J.B. Spins

Jazz, film, and improvised culture.

Monday, October 03, 2016

VIFF ’16: Lantouri

To some, Pasha is a Robin Hood. To others, he is simply another violent misogynist, cut from the same cloth as the acid-throwing Isfahan “vigilantes.” In either case, he is a reflection of the corrosive social pathologies plaguing contemporary Iran. Reza Dormishian challenges everyone’s perspective with his whirlwind ripped-from-the-headlines drama Lantouri (trailer here), which screens during the 2016 Vancouver International Film Festival.

Lantouri is the name of the gang founded by Pasha to target those who prospered in Iranian society through corruption. Frankly, they never really confirm any graft per se. They just take conspicuous wealth as a priori evidence of malfeasance. Pashi and first recruit, former prostitute Baroon really do give a good deal of their loot back to the orphanage where he once grew up, but subsequent gang-members are maybe not so altruistic. Nevertheless, the fab four work well together pulling a variety of muggings, kidnappings for ransom, and blackmail-extortion jobs. Unfortunately, it all turns sour when Pasha falls madly and crazily in love with anti-corporal punishment activist Maryam.

The exact nature of their relationship will evolve dramatically as Dormishian divulges more and more information through his fractured Rashomon-like pseudo-documentary narrative. Frequently cutting between talking head interview subjects representing a wide cross-section of Iranian society, Dormishian slowly reveals the truth of their relationship and its tragic implications. However, the hypocrisy of the legal system and the acute vulnerability of women within the fundamentalist society are immediately and consistently apparent. However, Dormishian will make both sides question their assumptions when the victim pursues her legal right of “lex talionis,” or “an eye for an eye,” which in this case means exactly what you think it does.

As background, it is important to keep in mind the frequency of acid attacks in Iran over the last few years. Naturally, the Islamist government responded to the wave of acid attacks in Isfahan by jailing the journalists who reported them. However, Iranian state media hailed Ameneh Bahrami (who clearly inspired Maryam) for waiving her claim to lex talionis. Others in her position have not been so forgiving.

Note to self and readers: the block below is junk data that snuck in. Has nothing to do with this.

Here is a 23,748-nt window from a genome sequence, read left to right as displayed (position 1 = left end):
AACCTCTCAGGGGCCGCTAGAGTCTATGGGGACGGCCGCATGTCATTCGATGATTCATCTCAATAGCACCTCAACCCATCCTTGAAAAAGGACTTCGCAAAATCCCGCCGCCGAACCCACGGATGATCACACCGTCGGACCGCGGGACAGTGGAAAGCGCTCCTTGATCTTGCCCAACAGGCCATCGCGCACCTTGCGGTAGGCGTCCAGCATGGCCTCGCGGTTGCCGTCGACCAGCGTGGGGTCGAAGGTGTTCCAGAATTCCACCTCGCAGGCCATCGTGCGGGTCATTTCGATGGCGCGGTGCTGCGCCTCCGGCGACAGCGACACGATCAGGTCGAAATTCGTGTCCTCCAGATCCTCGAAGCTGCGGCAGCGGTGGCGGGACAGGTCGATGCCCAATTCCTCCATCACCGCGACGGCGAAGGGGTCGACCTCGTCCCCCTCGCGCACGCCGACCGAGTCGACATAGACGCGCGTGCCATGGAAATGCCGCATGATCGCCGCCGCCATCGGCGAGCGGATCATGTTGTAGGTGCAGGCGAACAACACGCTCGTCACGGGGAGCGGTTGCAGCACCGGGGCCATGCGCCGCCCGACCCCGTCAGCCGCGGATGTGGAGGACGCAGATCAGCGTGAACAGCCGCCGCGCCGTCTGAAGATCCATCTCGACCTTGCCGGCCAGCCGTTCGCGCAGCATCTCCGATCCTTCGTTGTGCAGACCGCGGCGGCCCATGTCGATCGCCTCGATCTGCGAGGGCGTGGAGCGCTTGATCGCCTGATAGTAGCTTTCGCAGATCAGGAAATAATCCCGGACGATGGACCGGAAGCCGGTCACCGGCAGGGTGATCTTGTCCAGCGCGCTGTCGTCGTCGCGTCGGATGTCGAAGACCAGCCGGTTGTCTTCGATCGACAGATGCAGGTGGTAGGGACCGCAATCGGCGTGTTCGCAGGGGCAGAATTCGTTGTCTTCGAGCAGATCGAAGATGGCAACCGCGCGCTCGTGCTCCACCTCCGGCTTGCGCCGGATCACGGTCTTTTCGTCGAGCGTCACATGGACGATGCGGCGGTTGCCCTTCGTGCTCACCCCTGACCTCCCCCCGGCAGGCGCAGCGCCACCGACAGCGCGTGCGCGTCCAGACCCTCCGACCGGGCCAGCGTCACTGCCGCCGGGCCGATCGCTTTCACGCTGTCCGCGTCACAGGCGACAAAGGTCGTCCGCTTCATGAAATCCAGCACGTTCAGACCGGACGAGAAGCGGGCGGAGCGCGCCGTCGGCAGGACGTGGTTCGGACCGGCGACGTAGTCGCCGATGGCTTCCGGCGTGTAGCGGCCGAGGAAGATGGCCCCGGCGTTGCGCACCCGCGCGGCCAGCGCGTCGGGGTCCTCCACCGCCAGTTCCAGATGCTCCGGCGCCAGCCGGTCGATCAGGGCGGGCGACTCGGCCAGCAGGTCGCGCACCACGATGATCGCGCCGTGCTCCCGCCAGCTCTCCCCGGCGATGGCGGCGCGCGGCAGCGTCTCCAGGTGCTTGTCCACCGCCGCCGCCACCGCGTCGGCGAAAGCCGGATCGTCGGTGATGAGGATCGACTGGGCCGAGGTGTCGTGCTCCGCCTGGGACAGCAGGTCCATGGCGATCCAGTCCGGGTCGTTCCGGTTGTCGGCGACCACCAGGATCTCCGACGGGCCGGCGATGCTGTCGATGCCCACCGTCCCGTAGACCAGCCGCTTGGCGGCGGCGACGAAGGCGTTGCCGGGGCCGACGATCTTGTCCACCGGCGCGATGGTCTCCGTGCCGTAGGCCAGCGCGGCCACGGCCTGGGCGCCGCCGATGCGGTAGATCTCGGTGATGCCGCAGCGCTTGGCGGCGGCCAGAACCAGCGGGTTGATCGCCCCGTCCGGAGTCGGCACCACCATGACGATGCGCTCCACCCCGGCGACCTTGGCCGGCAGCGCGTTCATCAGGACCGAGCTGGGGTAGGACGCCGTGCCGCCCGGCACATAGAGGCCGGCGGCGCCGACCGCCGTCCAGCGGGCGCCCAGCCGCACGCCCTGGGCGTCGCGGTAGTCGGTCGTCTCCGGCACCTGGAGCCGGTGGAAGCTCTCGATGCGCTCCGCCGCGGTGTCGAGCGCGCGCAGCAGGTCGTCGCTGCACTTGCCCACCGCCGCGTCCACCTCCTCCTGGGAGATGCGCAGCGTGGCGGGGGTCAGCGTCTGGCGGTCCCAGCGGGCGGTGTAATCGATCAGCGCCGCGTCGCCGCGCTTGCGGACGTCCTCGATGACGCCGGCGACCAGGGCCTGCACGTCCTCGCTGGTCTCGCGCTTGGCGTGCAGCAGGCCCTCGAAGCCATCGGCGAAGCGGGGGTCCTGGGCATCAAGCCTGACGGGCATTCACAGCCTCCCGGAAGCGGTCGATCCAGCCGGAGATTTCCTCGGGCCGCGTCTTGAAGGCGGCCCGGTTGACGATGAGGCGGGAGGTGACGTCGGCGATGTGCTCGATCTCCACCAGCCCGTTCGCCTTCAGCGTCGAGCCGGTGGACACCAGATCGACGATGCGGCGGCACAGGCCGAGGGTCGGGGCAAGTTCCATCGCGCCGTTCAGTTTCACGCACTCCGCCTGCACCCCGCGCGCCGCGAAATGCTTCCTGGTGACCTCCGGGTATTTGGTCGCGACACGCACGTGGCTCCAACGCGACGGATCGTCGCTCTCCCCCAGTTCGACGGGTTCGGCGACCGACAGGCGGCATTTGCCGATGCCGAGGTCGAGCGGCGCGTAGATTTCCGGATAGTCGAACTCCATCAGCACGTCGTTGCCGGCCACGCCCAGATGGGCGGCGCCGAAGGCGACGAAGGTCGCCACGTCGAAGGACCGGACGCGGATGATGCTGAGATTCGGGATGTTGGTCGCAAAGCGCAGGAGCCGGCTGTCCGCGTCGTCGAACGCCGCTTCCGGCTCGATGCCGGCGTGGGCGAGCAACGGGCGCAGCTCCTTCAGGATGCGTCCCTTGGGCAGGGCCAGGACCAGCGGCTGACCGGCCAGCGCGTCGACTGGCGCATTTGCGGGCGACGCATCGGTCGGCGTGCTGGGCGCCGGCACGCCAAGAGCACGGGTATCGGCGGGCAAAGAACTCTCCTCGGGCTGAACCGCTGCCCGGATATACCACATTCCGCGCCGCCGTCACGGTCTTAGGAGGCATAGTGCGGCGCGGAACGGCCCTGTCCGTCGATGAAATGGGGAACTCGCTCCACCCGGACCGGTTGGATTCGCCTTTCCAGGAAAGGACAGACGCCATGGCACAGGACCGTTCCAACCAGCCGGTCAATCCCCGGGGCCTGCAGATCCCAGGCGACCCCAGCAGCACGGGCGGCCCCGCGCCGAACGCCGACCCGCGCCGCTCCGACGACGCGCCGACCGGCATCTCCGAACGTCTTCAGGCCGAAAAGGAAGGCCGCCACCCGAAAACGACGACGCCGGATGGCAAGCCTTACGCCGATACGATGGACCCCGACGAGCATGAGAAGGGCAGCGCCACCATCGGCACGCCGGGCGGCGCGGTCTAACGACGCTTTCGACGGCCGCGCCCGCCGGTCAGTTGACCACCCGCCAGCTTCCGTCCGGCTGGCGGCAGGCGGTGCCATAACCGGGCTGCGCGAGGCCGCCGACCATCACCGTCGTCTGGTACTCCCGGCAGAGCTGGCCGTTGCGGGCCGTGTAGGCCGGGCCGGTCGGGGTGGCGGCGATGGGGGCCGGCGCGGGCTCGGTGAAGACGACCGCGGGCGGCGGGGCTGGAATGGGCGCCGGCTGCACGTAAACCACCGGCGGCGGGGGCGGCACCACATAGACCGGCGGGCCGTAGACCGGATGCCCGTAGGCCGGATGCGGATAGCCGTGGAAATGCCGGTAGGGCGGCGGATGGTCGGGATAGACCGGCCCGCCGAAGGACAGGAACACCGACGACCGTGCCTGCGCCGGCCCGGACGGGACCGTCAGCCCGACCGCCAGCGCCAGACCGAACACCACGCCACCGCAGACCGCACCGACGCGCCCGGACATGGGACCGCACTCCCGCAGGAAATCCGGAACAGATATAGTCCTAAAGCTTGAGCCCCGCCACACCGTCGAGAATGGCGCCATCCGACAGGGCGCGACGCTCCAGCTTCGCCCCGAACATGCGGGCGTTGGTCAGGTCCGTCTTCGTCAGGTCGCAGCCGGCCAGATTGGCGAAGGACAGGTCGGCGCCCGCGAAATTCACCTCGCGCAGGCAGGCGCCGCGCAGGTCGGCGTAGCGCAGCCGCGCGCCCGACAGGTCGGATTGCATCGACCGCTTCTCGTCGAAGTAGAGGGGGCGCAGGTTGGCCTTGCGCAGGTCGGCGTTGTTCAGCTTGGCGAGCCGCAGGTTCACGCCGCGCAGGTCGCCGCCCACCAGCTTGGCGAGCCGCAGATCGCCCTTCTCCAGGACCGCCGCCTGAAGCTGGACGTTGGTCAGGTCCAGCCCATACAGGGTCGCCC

Aesthetically and stylistically, Lantouri is both bracing and exhilarating. It comes at you like a machine gun. Frankly, sometimes the drama of the narrative passages is lost in the bravura presentation, but the overall effect is dazzling. This is bold filmmaking in every conceivable sense, so it is downright disappointing more of the big name fall film festivals have not selected it, at least so far.

Nor it is just Dormishian who displays his chops. Maryam Palizban’s performance as her namesake is as courageous as anything you will see all year. It is truly painful to watch see her disfigured beyond human recognition in her later post-attack scenes. Yet she still imbues the journalist with a ferocious dignity that will knock most viewers back on their heels. Similarly, Navid Mohammadzadeh shows tremendous range and feral intensity as the unstable Pasha.

Lantouri is a brutally honest film that questions the “we-want-it-we-take-it” ethic of the redistributive Occupy movements just as forcefully as the misogyny and institutional cruelty of the Iranian legal system. There are no “safe places” in Lantouri. However, when it ends, you know full well you have just seen some important cinema. Indeed, editor Hayedeh Safiyari’s virtuoso contribution to Dormishian’s auteurist vision cannot be overstated. Impressive and overwhelming, Lantouri is very highly recommended and assured to generate heated discussion when it screens tomorrow (10/4) and the following Tuesday (10/11), during this year’s VIFF.

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